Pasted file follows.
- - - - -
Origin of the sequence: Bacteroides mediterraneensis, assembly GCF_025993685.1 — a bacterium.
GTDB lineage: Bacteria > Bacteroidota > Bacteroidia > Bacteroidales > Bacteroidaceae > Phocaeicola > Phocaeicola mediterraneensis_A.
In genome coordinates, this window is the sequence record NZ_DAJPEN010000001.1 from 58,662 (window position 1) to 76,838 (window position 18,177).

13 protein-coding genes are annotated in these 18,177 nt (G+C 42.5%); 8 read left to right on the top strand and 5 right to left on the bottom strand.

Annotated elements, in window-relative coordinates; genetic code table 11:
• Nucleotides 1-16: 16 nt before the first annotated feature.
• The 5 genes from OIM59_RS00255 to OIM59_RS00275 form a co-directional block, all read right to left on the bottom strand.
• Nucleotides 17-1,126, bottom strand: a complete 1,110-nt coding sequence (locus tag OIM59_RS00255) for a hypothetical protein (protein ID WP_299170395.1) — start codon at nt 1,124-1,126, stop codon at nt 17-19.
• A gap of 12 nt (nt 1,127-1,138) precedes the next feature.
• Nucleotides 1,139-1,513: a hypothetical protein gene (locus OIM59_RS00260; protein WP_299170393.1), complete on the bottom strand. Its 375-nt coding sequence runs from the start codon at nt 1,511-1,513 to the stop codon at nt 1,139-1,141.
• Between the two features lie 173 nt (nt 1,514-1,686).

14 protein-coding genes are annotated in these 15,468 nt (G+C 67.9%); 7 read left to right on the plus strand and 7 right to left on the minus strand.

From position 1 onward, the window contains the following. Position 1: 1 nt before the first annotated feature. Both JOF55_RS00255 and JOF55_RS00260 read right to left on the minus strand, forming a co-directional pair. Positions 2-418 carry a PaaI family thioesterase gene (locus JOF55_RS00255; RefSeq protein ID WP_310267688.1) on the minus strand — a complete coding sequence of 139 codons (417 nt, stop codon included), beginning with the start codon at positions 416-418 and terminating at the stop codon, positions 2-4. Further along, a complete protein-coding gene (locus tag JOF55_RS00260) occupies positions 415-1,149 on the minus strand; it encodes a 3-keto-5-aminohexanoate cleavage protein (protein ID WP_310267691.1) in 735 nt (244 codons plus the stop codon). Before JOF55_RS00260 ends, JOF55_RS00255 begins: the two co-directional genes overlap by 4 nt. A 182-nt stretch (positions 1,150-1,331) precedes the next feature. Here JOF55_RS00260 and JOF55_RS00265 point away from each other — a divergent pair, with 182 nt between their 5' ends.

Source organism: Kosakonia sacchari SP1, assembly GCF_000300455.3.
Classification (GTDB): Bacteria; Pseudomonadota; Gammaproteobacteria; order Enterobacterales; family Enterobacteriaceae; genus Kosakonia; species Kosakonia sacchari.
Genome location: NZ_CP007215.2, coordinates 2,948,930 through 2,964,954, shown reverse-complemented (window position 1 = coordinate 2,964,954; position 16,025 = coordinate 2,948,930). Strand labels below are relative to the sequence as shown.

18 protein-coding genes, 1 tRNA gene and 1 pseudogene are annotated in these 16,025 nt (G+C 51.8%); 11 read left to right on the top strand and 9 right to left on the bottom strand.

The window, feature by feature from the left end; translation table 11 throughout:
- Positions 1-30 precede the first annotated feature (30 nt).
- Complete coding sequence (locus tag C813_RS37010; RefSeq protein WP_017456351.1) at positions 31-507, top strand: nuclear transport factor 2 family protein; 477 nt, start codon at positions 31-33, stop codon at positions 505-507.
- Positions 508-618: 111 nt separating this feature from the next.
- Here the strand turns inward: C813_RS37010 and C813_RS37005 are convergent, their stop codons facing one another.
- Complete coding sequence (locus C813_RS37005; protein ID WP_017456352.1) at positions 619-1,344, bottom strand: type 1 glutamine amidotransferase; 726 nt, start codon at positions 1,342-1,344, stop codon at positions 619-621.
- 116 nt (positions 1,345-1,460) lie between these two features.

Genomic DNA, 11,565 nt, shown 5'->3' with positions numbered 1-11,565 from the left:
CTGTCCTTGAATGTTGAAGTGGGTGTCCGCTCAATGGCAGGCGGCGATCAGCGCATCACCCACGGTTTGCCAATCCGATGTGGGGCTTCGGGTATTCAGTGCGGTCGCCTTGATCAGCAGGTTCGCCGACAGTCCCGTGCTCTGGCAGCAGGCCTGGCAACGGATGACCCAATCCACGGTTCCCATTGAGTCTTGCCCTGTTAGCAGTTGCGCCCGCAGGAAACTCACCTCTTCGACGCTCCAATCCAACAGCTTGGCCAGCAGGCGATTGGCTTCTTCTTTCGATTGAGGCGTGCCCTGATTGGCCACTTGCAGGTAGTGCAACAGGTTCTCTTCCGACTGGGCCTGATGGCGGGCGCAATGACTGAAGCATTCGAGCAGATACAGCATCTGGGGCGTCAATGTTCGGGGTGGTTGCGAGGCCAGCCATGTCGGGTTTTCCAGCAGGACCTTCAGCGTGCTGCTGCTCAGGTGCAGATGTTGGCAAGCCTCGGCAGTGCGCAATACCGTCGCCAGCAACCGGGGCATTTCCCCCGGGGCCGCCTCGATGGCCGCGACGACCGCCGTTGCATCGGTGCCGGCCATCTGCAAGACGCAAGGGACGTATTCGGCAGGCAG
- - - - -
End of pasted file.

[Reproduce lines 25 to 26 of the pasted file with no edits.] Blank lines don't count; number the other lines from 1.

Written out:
Genomic DNA, 11,565 nt, shown 5'->3' with positions numbered 1-11,565 from the left:
CTGTCCTTGAATGTTGAAGTGGGTGTCCGCTCAATGGCAGGCGGCGATCAGCGCATCACCCACGGTTTGCCAATCCGATGTGGGGCTTCGGGTATTCAGTGCGGTCGCCTTGATCAGCAGGTTCGCCGACAGTCCCGTGCTCTGGCAGCAGGCCTGGCAACGGATGACCCAATCCACGGTTCCCATTGAGTCTTGCCCTGTTAGCAGTTGCGCCCGCAGGAAACTCACCTCTTCGACGCTCCAATCCAACAGCTTGGCCAGCAGGCGATTGGCTTCTTCTTTCGATTGAGGCGTGCCCTGATTGGCCACTTGCAGGTAGTGCAACAGGTTCTCTTCCGACTGGGCCTGATGGCGGGCGCAATGACTGAAGCATTCGAGCAGATACAGCATCTGGGGCGTCAATGTTCGGGGTGGTTGCGAGGCCAGCCATGTCGGGTTTTCCAGCAGGACCTTCAGCGTGCTGCTGCTCAGGTGCAGATGTTGGCAAGCCTCGGCAGTGCGCAATACCGTCGCCAGCAACCGGGGCATTTCCCCCGGGGCCGCCTCGATGGCCGCGACGACCGCCGTTGCATCGGTGCCGGCCATCTGCAAGACGCAAGGGACGTATTCGGCAGGCAG